On April 20, Donia Bijan skipped through the aisle of the seated audience tucked into the corner of the Kepler’s Books in downtown Menlo Park. “Is this occupy Kepler’s?” She laughed, leaning against the podium and shuffling her papers.
The crowd chuckled, some quickly whipping out their phones to snap a picture of the Bay Area author and chef. A green book rested on the table beside her. “The Last Days of Cafe Leila,” Bijan’s latest novel, through which she brought to life the Iran of her childhood. Bijan grew up in Iran and left the country in 1978 due to the Iranian Revolution which overthrew the Shah Mohammad Reza Pahlavi and the monarchy, establishing the Islamic republic. However, she still holds onto the nostalgic memories of her homeland, and despite knowing that “for [her], there was not going back to Iran,” she could not help but wonder if it was possible to “claw [her] way back there word by word.”
Bijan is the mother of M-A sophomore Luca Johnson. She grew up in Iran and left the country in 1978 due to the Iranian Revolution which overthrew the Shah Mohammad Reza Pahlavi and the monarchy, establishing the Islamic republic. However, she still holds onto the nostalgic memories of her homeland, and despite knowing that “for [her], there was not going back to Iran,” she could not help but wonder if it was possible to “claw [her] way back there word by word.”
“I have always wanted to write,” Bijan began, “But as long as I was at the stove there were never enough hours in the day.”
After graduating from University of California, Berkeley, Bijan attended Le Cordon Bleu in France and later opened her own restaurant, L’Amie Donia, which she ran for ten years. While working as a chef in her restaurant, Bijan continued to devour books. “It was the kind of reading that was passionate and unquenchable. All of my time was measured in how long I could read and still get some sleep before another 18 hour day,” she laughed, and an audience member gasped quietly at the length of her work day.
In 2010, Bijan returned to Iran to visit her home city of Tehran. However, after living “32 years in exile,” she found herself to be a stranger, not knowing how to tie a head scarf properly, and feeling lost in a post-revolutionary Iran. Tehran had grown from a population of three million to nine million people. Tall apartment buildings loomed over the streets where old neighborhoods and gardens once grew. Iran had evolved so dramatically over the three decades that returning to pick up where her old life had stopped seemed nearly impossible.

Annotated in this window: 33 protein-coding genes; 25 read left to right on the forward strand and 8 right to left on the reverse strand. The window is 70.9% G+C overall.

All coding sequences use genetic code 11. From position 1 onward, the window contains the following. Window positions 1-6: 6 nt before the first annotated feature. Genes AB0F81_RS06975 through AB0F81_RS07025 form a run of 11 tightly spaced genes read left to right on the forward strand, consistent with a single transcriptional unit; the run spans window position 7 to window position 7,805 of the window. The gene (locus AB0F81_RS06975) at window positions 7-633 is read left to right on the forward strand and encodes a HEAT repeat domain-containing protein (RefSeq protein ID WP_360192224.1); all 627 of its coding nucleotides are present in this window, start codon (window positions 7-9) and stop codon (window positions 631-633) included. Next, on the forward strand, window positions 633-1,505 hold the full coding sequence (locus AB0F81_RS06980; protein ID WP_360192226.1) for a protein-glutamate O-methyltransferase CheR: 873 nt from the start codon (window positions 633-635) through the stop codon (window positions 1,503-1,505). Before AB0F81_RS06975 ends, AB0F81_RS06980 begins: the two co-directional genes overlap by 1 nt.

Fiction, however, “is all about wishful thinking,” Bijan elaborated, “You can live the lives that you didn’t choose, do the things you’ve never done, explore all the ‘what ifs’ without ever getting off your bum.”
Despite knowing that she would never return to Iran, Bijan still hoped to capture the nostalgic memories of her childhood and weave them into a story about the everyday people living in Tehran. “I wanted to write about a family ripped apart by political upheaval. I wanted to write about people who were forced to leave home and those who stayed behind who were deeply rooted in their homeland,” she explained.
Writing her book, however, would not prove to be easy. “In writing this novel every day was like traveling through the thickest forest on my knees, picking up broken branches and rubbing them together hoping to catch a spark,” Bijan explained, “eventually I had a tiny flame… and then one by one a character came through the trees with a stick to add to our little camp fire. And eventually we had ourselves a bonfire and we celebrated as best we could. But by morning that fire was gone and I was back on my knees with those two little sticks hoping to catch a spark by nightfall.”
The writing process was long but fulfilling. Bijan struggled to translate Farsi phrases into English and still maintain their deeper meaning. “It was also a struggle to make the unbelievable [cultural differences] real,” Bijan elaborated, “for example, a police officer driving your daughter home after she was caught driving without her driver’s license and inviting that cop to stay for dinner could be quite ordinary in Iran where basic hospitality and utter fear of authority merge every day in a very casual way.”
After years of writing, “The Last Days of Cafe Leila” was finished. The novel tells the story of a family struggling through their own turmoil and the triumph of faith and love over all. And as for Bijan, “After all this exploring of those ‘what ifs’, I learned that the preoccupation with belonging is narrow-minded. I shouldn’t be preoccupied with where to live, but how to live.”
Watch Bijan’s speech below.